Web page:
Here are a few of the most exciting debut novels coming out in July. These have all received starred reviews in library journals. For a longer list, please visit our catalog.
“She Who Became the Sun” by Shelley Parker-Chan
In a famine-stricken village on a dusty yellow plain, two children are given two fates. A boy, greatness. A girl, nothingness…
In 1345, China lies under harsh Mongol rule. For the starving peasants of the Central Plains, greatness is something found only in stories. When the Zhu family’s eighth-born son, Zhu Chongba, is given a fate of greatness, everyone is mystified as to how it will come to pass. The fate of nothingness received by the family’s clever and capable second daughter, on the other hand, is only as expected.
When a bandit attack orphans the two children, though, it is Zhu Chongba who succumbs to despair and dies. Desperate to escape her own fated death, the girl uses her brother’s identity to enter a monastery as a young male novice. There, propelled by her burning desire to survive, Zhu learns she is capable of doing whatever it takes, no matter how callous, to stay hidden from her fate.
After her sanctuary is destroyed for supporting the rebellion against Mongol rule, Zhu takes the chance to claim another future altogether: her brother’s abandoned greatness.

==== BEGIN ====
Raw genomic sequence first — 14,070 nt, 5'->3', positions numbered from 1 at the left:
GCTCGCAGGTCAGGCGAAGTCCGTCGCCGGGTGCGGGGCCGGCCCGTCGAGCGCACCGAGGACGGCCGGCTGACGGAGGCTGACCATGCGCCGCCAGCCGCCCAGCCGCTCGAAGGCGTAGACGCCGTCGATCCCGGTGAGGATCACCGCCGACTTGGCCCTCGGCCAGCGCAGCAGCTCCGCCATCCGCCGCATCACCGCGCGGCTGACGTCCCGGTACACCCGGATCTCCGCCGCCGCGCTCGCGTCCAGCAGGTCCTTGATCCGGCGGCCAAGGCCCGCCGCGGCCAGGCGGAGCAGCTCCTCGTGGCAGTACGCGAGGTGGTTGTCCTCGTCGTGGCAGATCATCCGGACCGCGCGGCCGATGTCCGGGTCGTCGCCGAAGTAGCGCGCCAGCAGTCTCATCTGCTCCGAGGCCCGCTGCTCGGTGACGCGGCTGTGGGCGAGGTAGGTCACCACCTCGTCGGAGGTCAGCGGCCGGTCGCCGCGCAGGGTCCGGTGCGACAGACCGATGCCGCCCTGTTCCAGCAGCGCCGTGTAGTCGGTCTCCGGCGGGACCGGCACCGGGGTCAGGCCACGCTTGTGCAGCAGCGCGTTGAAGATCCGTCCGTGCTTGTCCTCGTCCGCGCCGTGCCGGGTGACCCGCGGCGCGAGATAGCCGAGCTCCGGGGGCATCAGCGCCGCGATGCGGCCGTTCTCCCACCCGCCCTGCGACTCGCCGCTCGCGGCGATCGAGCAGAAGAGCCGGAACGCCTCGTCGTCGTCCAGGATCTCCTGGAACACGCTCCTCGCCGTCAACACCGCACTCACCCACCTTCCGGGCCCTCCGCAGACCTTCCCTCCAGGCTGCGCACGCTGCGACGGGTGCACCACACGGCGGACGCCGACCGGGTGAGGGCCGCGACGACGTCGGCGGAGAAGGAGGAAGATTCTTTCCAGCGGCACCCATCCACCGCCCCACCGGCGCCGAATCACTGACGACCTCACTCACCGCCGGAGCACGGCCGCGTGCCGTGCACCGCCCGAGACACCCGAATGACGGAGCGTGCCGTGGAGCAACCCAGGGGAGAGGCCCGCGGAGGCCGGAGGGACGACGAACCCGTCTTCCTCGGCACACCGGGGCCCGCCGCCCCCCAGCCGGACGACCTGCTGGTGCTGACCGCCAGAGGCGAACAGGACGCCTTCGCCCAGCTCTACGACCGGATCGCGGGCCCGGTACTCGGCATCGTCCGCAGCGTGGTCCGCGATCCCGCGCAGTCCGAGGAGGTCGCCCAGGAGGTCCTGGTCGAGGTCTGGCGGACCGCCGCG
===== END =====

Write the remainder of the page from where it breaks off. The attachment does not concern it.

“The Rules of Arrangment” by Anisha Bhatia
Zoya Sahni has a great education, a fulfilling job and a loving family (for the most part). But she is not the perfect Indian girl. She’s overweight, spunky and dark-skinned in a world that prizes the slim, obedient and fair. At 26 she is hurtling toward her expiration date in Mumbai’s arranged marriage super-mart, but when her auntie’s matchmaking radar hones in on the Holy Grail of suitors — just as Zoya gets a dream job offer in New York City — the girl who once accepted her path as almost option-less must now make a choice of a lifetime.
Big-hearted with piercing social commentary, The Rules of Arrangement tells a powerful, irresistibly charming and oh-so relatable tale of a progressive life that won’t be hemmed in by outdated rules. But not without a few cultural casualties, and of course, an accidental love story along the way.
“Steel Fear” by Brandon Webb & John David Mann
“Brotherhood” by Mohamed Mbougar Sarr
Under the regime of the so-called Brotherhood, two young people are publicly executed for having loved each other. In response, their mothers begin a secret correspondence, their only outlet for the grief they share and each woman’s personal reckoning with a leadership that would take her beloved child’s life.
At the same time, spurred on by their indignation at what seems to be an escalation of The Brotherhood’s brutality, a band of intellectuals and free-thinkers seeks to awaken the conscience of the cowed populace and foment rebellion by publishing an underground newspaper. While they grapple with the implications of what they have done, the regime’s brutal leader begins a personal crusade to find the responsible parties, and bring them to his own sense of justice.